Learning More About Dementia With Alzheimer’s Care in Houston, TX

As our loved ones age, it’s not uncommon for them to start experiencing memory loss and other cognitive declines. This process can be challenging for everyone involved. It’s often difficult to know what is happening and if they will be okay.

One of the first questions we often ask is, “Is this Alzheimer’s?”

Alzheimer’s disease is the most common type of dementia. However, there are many types with various symptoms and causes. Dementia is an umbrella term for multiple types of cognitive impairments that interfere with daily life.

Proveer at Northgate provides Alzheimer’s care in Houston. Our specialized caregivers receive regular training on the latest dementia care techniques and technology. The team in our community provides care for multiple types of memory loss.

Use this guide to learn more about what may cause your loved ones’ memory loss. Consult with your family doctor for more information.

Proveer at Northgate | Caregiver talking with a group of seniors and writing down notes
Prostock-studios – stock.adobe.com

The Most Common Form of Dementia: Alzheimer’s

Alzheimer’s disease is the most common type of progressive dementia and accounts for 60-80% of all cases of dementia. Alzheimer’s typically affects people over the age of 65, and early symptoms include such things as:

  • Forgetting recently learned information
  • Difficulty planning or solving problems
  • Losing track of time or place
  • Mood swings

As Alzheimer’s progresses, patients may experience severe memory loss, confusion, hallucinations, and difficulty speaking or writing.

Parkinson’s disease, Huntington’s disease, and certain types of head trauma can also lead to Alzheimer’s later in life. There is currently no cure for Alzheimer’s. Treatments are available in memory care communities that can help slow its progression.

Other Common and Rare Forms of Dementia

Vascular Dementia

Vascular dementia is the second most common type of dementia after Alzheimer’s disease. It occurs when there is damage to the brain’s blood vessels. Problems with thinking, reasoning, and making decisions usually follow.

This form of dementia often occurs after a stroke. It can also be caused by other conditions that affect blood flow to the brain, such as atherosclerosis or hypertension.

Vascular dementia typically affects the brain areas that store and retrieve information. There is no cure for vascular dementia. Treatments usually address underlying vessel blockages like high blood pressure or diabetes.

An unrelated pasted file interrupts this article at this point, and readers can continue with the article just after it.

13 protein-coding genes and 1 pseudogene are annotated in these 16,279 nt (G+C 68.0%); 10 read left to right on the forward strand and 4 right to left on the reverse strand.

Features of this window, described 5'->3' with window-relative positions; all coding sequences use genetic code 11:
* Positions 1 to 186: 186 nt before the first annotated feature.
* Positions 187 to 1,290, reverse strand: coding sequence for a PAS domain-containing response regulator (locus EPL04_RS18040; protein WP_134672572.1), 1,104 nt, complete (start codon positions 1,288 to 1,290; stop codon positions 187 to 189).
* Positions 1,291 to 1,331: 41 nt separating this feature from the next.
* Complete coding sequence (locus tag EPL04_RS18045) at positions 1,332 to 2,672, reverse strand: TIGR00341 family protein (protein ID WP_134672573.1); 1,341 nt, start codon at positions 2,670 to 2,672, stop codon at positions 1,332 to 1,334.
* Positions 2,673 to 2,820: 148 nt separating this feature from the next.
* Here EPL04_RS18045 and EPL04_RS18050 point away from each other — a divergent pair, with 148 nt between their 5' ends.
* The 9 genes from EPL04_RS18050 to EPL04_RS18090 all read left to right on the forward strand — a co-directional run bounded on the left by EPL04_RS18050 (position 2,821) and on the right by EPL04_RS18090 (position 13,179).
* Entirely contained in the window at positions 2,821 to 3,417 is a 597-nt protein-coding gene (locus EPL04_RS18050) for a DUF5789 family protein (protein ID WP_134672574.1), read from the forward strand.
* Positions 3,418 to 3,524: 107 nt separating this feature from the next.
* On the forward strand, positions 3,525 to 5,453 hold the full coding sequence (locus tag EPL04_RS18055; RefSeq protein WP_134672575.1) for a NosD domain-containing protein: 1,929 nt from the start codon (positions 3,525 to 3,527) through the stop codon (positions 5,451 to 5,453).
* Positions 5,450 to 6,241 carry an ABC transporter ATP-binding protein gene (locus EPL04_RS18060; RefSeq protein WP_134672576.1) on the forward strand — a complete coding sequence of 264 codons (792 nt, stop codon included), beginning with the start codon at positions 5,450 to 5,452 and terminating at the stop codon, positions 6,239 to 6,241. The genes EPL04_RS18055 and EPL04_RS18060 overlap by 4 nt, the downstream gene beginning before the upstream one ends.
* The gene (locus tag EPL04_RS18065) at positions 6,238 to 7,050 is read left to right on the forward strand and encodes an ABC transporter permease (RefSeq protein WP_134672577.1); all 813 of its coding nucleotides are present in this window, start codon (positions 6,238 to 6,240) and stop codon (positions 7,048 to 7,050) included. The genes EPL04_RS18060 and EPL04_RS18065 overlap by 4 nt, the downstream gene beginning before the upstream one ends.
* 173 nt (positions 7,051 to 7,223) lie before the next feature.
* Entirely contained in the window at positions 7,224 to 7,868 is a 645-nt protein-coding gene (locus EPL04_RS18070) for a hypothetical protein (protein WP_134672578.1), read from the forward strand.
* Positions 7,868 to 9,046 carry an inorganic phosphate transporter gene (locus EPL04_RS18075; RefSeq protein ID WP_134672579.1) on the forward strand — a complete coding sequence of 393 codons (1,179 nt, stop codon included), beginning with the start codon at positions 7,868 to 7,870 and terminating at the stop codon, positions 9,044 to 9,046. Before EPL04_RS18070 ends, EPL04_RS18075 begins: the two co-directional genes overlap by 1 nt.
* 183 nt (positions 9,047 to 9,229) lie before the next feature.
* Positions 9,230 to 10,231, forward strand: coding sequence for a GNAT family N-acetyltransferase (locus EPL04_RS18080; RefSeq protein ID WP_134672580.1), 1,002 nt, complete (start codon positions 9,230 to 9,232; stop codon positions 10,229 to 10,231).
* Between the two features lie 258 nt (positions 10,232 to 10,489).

Lewy Body Dementia

Lewy body dementia (LBD) is a type of dementia that affects both cognitive abilities and motor skills. It is characterized by:

  • Hallucinations
  • Delusions
  • Parkinson’s disease-like symptoms (tremors, stiffness)
  • Fluctuations in alertness and attention span

The alpha-synuclein protein is the major component of Lewy bodies that builds in the brain. It’s a common characteristic of Parkinson’s and may also be found in people with Alzheimer’s. Often it’s referred to as “dementia with Lewy bodies” due to its function across other brain abnormalities.

Frontotemporal Dementia

Frontotemporal dementia (FTD) is a group of disorders that affect the frontal and temporal lobes. These are the part of the brain responsible for:

  • Planning
  • Decision-making
  • Interpreting language

FTD can cause impulsive behaviors, difficulty understanding, or a change in muscle mobility.

Mixed Dementia

Mixed dementia is a type of dementia that involves features of two or more different types of dementia.

For example, someone may have both Alzheimer’s disease and vascular dementia.

Rare Types of Dementia

In addition to the types of dementias described above, there are many other less common types of dementias. The symptoms are similar and include:

  • Huntington’s disease
  • Parkinson’s disease
  • Creutzfeldt-Jakob disease
  • Normal pressure hydrocephalus
  • Corticobasal syndrome
  • Wernicke-Korsakoff syndrome
  • Traumatic brain injury

Where do you turn when a loved one develops dementia?

Contact the Alzheimer’s Association in Houston as soon as a doctor confirms a case of dementia. Reach out to their resources for support groups and counseling. Remember, you are not alone. Nearly 1.1 million Texans care for a family member with Alzheimer’s.

Care may be manageable in the early stages of dementia. However, a lot of heavy lifting comes as the disease progresses. Finding professional memory care in Houston can be a gift.

Specialized Memory Care Communities in Houston

There is no one-size-fits-all approach to managing dementia. The specially trained team with Proveer at Northgate has extensive experience dealing with all types of dementia. Let us provide tailored care and support for your loved one.

To start, we will work with family members to develop an individualized care plan that meets your loved one’s needs.

Memory care residents with Proveer at Northgate benefit from the Cherish Program. Our signature approach keeps loved ones active and engaged. Memory loss can slow through exercise and purposeful activity. Let your loved ones experience meaning and purpose.

Every associate in our building completes training to become a Certified Dementia Practitioner. Seniors living in a highly personalized and supportive environment can experience a higher quality of life.


Discover Alzheimer’s Care Near You

Don’t try to provide care alone. Discover the cost-effective options for dementia care in Houston. Contact us for a personalized tour of the relief waiting for you and your loved one.

Want to learn more?

Tell us about your loved one’s needs and we’ll provide you with valuable information tailored to you and your family.

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